And it's because, yeah, it's what this golf course provides.  Typically pretty low in scoring, especially if we don't have a whole lot of wind.  But I think it's just the back nine itself is exciting, especially when you get to like 14, the drivable par 4, potential drivable par 4.  15 is great one, tough one.  16 obviously has the views and 17 a brutal par 5 and 18 a brutal par 4.  You have a lay of four or five holes that just adds drama.
When you have the best players in the world playing those five holes, it just adds more drama, whether it's Stricker's putt or, you know, my 6‑iron or whatever.¬† This golf course just does that.¬† It's hard to break away from the field on this golf course; one, because the field is so good; and two, everybody is just kind of right there.¬† It's just difficult.

Q.  What do you feel about your game heading into the U.S. Open next week and what will you do over the next ten days?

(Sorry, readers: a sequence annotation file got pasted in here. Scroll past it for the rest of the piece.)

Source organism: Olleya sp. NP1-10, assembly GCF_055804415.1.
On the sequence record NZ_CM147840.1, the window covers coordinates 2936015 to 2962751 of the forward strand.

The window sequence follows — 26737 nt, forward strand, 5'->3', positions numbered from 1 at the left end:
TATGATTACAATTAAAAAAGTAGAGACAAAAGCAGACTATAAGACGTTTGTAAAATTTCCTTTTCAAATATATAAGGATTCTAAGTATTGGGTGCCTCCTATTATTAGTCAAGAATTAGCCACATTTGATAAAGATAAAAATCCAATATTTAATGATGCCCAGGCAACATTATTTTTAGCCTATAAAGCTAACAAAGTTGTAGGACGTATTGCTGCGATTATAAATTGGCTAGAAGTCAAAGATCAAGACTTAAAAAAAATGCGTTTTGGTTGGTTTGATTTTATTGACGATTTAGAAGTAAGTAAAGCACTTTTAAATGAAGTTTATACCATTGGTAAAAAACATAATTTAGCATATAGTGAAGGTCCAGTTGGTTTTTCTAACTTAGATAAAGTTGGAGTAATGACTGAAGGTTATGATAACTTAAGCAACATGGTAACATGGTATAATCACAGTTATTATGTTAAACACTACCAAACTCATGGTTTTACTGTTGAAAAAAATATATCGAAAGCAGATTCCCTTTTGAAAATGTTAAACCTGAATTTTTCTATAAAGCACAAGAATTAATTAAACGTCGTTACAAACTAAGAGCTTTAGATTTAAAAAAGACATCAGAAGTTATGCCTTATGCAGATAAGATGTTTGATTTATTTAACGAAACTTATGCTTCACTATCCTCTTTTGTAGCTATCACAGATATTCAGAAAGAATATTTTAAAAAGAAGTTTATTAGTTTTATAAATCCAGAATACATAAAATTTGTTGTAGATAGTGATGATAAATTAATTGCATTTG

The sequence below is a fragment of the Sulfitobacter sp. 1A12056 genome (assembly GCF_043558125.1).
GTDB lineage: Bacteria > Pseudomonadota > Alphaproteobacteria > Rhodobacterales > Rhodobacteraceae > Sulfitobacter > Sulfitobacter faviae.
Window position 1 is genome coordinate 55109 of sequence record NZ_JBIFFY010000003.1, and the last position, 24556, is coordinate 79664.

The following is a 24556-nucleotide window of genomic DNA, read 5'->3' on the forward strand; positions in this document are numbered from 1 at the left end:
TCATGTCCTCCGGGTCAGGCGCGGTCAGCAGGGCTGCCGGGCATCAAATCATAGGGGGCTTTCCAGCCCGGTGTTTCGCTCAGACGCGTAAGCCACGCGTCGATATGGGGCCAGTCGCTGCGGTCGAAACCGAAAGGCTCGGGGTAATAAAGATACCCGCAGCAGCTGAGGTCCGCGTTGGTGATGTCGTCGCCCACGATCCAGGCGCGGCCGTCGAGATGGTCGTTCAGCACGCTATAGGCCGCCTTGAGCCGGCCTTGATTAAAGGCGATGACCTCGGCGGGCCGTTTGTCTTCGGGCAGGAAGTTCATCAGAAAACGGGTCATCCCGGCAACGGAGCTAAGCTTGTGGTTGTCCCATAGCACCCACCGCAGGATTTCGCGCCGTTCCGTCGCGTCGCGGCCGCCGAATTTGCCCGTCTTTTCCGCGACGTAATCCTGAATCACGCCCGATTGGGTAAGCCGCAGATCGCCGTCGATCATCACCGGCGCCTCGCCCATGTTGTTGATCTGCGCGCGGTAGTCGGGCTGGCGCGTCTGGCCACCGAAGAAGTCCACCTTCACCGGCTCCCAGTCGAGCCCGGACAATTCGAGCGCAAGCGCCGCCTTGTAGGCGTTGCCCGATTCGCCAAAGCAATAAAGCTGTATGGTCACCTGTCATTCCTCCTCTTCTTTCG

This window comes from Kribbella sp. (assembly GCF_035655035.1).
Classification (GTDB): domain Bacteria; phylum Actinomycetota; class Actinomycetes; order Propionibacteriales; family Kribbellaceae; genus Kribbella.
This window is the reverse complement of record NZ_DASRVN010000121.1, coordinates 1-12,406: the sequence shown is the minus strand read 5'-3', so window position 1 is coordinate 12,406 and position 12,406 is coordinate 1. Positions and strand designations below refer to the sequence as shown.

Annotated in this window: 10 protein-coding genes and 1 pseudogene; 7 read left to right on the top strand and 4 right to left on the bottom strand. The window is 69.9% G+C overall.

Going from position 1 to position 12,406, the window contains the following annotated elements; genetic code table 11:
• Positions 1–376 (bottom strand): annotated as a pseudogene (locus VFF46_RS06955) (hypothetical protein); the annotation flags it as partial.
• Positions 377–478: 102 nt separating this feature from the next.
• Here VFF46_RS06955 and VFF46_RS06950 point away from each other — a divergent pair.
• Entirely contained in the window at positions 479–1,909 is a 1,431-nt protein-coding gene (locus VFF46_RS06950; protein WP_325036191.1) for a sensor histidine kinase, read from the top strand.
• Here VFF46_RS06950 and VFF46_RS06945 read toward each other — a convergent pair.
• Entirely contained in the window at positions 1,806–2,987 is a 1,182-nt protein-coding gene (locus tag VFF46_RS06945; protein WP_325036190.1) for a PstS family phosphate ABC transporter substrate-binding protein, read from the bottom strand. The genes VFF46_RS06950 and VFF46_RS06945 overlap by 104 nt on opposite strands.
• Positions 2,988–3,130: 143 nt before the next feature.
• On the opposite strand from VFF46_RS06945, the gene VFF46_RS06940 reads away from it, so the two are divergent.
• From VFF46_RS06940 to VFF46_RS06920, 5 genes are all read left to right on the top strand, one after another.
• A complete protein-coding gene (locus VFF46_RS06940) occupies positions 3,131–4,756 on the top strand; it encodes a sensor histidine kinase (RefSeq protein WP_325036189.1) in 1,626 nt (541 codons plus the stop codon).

ZACH JOHNSON:  I feel good about it, contrary to what you may think of the last couple days, I feel very good about it.  I just got golfed out the last two or three days.
But I feel good.  I haven't been there yet, but in the next ten days, I'm going to go up and then come back home.  So mid week I'll head up there and play.  Try to get a little feel for it.  I've heard mixed things, actually, but good things, about Merion.
I'm excited.  It's the U.S. Open.  You know it's going to be hard and brutal and it's going to be a test of everything, mentally, physically.  I don't mind that.  It's just one week.  So I'm excited.  I'm excited for next Thursday.

Q.  Are you the kind of guy that goes back and studies up on these great old courses to know the history of them?